After the veto, she said that she doesn’t know how an override vote will go. If it had taken place Thursday, “I would suspect that there would maybe be votes to override, but I don’t know for sure.”

If legislators do override the governor, the issue won’t be finished, something the governor acknowledged in a written statement sent to news agencies at the time of the veto.

The education funding increase in SB 140 is merely an adjustment to a formula, and that formula is subject to funding in the annual state budget. If the formula is a bucket, the budget is the water that fills that bucket.

Dunleavy will retain his budgetary line item veto power and could reduce any education funding increase through a budgetary veto that reduces the amount of water in the bucket.

“I will review the appropriations bills following the legislative session to ensure schools are being adequately funded and the state’s limited resources are being spent appropriately,” the governor said in his statement.

At least one Capitol lobbyist suggested on Thursday that legislators could attempt to neutralize the governor’s funding veto by speedily advancing a standalone education funding budget to Dunleavy’s desk before the end of the legislative session. Doing so would allow legislators the opportunity to override on a funding veto before the end of the session.

That would face even longer odds than overriding a veto of SB 140, however. Under the Alaska Constitution, overriding a budgetary veto requires 45 of 60 votes.

In the weeks between the governor’s ultimatum on SB 140 and his ultimate veto, the House Education Committee canceled most meetings due to a prolonged dispute between its two co-chairs

Hearings in the Senate Education Committee resulted in testimony opposing the governor’s teacher-bonus plan and his approach to charter schools.

Members of the Senate Majority, speaking Wednesday, said the issue of charter schools — and whether state education officials should be able to approve them over the objections of local officials — remained a key sticking point between legislators and the governor.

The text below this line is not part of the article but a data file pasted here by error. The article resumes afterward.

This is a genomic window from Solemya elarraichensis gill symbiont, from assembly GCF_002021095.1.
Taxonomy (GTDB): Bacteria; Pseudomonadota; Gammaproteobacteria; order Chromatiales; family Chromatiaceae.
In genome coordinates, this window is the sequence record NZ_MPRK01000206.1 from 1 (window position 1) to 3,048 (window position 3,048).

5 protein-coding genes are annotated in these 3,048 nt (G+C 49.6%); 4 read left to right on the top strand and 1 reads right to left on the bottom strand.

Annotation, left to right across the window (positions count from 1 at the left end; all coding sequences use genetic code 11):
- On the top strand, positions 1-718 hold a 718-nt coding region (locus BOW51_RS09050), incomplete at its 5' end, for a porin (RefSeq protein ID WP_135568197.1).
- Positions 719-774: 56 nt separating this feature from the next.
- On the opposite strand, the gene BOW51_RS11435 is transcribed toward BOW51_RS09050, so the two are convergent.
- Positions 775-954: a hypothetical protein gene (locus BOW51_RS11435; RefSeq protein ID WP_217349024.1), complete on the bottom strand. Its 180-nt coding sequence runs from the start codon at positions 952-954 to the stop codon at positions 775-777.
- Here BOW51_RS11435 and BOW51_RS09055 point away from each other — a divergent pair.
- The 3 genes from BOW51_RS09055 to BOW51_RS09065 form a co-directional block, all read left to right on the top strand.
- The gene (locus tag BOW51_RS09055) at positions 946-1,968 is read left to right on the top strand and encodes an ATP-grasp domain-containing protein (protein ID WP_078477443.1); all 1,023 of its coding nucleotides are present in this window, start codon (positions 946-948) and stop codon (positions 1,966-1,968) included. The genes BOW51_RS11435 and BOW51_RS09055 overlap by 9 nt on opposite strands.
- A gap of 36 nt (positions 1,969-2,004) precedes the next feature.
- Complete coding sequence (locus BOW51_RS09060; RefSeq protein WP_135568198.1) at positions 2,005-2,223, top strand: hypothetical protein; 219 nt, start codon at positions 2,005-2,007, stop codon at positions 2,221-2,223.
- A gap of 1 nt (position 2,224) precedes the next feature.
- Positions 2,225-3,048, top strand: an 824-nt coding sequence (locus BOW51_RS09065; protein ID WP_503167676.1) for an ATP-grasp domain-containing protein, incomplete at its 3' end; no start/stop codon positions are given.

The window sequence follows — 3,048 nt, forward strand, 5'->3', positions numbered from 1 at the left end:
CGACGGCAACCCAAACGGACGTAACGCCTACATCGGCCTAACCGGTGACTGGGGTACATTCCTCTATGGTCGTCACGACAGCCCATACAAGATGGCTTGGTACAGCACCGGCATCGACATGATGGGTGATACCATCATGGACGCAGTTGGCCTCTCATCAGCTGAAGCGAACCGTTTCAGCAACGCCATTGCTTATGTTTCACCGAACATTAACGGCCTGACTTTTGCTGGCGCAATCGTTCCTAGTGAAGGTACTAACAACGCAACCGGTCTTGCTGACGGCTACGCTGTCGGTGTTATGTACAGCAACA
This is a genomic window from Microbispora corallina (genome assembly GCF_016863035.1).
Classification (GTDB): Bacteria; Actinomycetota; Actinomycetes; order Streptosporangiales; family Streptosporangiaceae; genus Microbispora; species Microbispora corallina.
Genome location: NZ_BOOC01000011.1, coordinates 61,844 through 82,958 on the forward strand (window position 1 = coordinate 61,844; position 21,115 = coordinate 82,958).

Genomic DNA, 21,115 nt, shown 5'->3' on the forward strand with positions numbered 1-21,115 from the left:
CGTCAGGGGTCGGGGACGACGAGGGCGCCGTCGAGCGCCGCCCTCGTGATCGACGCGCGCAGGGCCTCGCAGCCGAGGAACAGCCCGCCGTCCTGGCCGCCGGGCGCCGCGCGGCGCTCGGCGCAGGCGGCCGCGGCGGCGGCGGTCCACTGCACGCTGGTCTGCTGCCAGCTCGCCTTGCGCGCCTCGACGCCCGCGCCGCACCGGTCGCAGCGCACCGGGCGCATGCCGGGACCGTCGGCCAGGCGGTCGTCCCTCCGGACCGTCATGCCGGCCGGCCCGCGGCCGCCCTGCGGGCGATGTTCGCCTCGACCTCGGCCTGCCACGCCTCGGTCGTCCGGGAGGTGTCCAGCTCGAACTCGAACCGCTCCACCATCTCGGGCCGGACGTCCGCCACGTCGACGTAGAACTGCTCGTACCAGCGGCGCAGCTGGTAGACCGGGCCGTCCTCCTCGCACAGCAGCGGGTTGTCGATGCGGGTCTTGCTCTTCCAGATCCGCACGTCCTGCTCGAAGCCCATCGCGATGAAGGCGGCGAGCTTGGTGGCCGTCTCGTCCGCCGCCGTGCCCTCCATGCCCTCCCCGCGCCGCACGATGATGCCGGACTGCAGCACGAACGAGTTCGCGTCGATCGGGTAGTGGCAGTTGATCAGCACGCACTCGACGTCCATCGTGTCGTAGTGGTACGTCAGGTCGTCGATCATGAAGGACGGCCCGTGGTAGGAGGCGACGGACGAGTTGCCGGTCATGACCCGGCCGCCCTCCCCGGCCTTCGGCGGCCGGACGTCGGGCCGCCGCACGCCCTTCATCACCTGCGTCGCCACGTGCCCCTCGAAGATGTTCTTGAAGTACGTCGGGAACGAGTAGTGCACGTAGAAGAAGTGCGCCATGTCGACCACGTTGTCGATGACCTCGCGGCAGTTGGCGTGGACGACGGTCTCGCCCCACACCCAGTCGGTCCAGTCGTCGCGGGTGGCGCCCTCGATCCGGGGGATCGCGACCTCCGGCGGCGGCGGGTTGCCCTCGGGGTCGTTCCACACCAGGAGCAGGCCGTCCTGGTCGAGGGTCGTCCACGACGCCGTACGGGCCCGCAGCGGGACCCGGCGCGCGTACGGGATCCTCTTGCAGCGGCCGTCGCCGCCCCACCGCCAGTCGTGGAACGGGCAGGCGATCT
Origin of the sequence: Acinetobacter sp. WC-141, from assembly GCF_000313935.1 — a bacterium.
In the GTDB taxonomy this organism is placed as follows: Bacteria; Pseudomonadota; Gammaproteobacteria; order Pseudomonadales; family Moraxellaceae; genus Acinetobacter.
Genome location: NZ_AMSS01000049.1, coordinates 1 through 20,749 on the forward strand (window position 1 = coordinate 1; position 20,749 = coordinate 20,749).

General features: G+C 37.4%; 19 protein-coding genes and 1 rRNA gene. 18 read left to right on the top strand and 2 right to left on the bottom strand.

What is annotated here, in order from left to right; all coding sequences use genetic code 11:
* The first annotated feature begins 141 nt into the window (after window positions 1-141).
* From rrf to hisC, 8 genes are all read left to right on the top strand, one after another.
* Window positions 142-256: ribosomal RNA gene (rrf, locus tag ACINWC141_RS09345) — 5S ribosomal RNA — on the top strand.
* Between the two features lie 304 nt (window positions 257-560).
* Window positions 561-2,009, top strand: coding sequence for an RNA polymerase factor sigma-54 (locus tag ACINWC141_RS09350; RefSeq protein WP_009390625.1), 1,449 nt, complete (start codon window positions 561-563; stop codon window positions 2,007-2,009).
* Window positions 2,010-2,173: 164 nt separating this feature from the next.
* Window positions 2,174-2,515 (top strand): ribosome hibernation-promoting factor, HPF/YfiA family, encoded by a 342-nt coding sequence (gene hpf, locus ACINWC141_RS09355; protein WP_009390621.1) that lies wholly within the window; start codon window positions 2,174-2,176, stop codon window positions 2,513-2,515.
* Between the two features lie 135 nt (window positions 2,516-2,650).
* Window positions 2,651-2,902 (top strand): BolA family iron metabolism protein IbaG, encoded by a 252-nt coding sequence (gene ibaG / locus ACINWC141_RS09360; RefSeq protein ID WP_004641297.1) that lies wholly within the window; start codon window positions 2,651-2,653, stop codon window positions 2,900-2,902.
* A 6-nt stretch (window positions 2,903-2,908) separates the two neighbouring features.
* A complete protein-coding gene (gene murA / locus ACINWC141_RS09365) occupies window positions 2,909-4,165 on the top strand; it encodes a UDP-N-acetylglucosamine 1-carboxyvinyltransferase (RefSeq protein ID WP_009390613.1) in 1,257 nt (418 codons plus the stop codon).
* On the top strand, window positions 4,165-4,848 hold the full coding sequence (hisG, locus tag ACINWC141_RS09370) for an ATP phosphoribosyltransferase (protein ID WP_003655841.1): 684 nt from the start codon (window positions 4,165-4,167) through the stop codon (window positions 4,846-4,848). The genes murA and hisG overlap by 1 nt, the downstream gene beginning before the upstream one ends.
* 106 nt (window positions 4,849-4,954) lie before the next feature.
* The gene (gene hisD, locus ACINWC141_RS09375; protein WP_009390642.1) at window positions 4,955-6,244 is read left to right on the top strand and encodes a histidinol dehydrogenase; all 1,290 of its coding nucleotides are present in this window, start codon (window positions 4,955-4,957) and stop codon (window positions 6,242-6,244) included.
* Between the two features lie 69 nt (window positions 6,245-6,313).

“I really think that the best decisions are made as close to the kids and the parents and the schools, rather than rather than in a statewide administration. So I do believe in local control. I think that that works best in education,” Stevens said.

Hours before the veto, the House Education co-chairs — Reps. Jamie Allard, R-Eagle River, and Justin Ruffridge, R-Soldotna — introduced a charter school-related bill on behalf of the governor.

Ruffridge said the bill is scheduled for hearings next week. 

“I think the governor is very supportive of charter schools. So we’re going to move this bill as quickly as possible,” Allard said.

Hours later, the governor vetoed SB 140.

Getchell said the Haines School is better positioned than other districts to weather the veto because of its healthy reserve fund balance and support from the borough, which allocated about $200,000 last year. But he said the vetoes amounted to the state not fulfilling its constitutional obligation of adequately funding public education.

He said he hoped parents would write to legislators to advocate for a veto override, but said the vote would likely be tight.

“I think it’s gonna come within one or two votes. I hope it goes to the side of overriding,” said Getchell.

Senior reporter Claire Stremple contributed to this article.

Local information contributed by Lex Treinen/Chilkat Valley News